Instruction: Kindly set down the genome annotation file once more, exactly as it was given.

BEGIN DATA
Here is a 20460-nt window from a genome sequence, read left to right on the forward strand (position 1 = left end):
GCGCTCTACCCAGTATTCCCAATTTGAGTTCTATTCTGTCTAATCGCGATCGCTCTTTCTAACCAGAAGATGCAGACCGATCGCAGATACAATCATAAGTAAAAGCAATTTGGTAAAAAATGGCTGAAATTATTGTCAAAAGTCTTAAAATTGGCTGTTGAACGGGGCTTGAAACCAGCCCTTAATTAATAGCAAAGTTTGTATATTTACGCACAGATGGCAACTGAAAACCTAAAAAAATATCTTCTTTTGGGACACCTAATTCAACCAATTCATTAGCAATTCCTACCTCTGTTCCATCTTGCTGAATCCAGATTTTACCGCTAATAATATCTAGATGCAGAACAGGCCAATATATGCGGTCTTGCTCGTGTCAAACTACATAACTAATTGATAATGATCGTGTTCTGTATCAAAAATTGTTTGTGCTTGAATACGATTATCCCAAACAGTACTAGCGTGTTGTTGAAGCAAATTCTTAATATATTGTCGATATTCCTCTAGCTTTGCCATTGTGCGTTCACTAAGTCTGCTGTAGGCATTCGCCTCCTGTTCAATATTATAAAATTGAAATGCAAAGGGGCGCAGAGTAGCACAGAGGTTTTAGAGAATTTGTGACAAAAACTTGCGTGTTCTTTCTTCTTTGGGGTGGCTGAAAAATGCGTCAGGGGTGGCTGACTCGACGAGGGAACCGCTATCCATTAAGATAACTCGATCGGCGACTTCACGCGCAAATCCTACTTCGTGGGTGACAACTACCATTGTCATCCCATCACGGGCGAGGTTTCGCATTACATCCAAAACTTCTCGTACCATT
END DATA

Here is a 20460-nt window from a genome sequence, read left to right on the forward strand (position 1 = left end):
GCGCTCTACCCAGTATTCCCAATTTGAGTTCTATTCTGTCTAATCGCGATCGCTCTTTCTAACCAGAAGATGCAGACCGATCGCAGATACAATCATAAGTAAAAGCAATTTGGTAAAAAATGGCTGAAATTATTGTCAAAAGTCTTAAAATTGGCTGTTGAACGGGGCTTGAAACCAGCCCTTAATTAATAGCAAAGTTTGTATATTTACGCACAGATGGCAACTGAAAACCTAAAAAAATATCTTCTTTTGGGACACCTAATTCAACCAATTCATTAGCAATTCCTACCTCTGTTCCATCTTGCTGAATCCAGATTTTACCGCTAATAATATCTAGATGCAGAACAGGCCAATATATGCGGTCTTGCTCGTGTCAAACTACATAACTAATTGATAATGATCGTGTTCTGTATCAAAAATTGTTTGTGCTTGAATACGATTATCCCAAACAGTACTAGCGTGTTGTTGAAGCAAATTCTTAATATATTGTCGATATTCCTCTAGCTTTGCCATTGTGCGTTCACTAAGTCTGCTGTAGGCATTCGCCTCCTGTTCAATATTATAAAATTGAAATGCAAAGGGGCGCAGAGTAGCACAGAGGTTTTAGAGAATTTGTGACAAAAACTTGCGTGTTCTTTCTTCTTTGGGGTGGCTGAAAAATGCGTCAGGGGTGGCTGACTCGACGAGGGAACCGCTATCCATTAAGATAACTCGATCGGCGACTTCACGCGCAAATCCTACTTCGTGGGTGACAACTACCATTGTCATCCCATCACGGGCGAGGTTTCGCATTACATCCAAAACTTCTCGTACCATT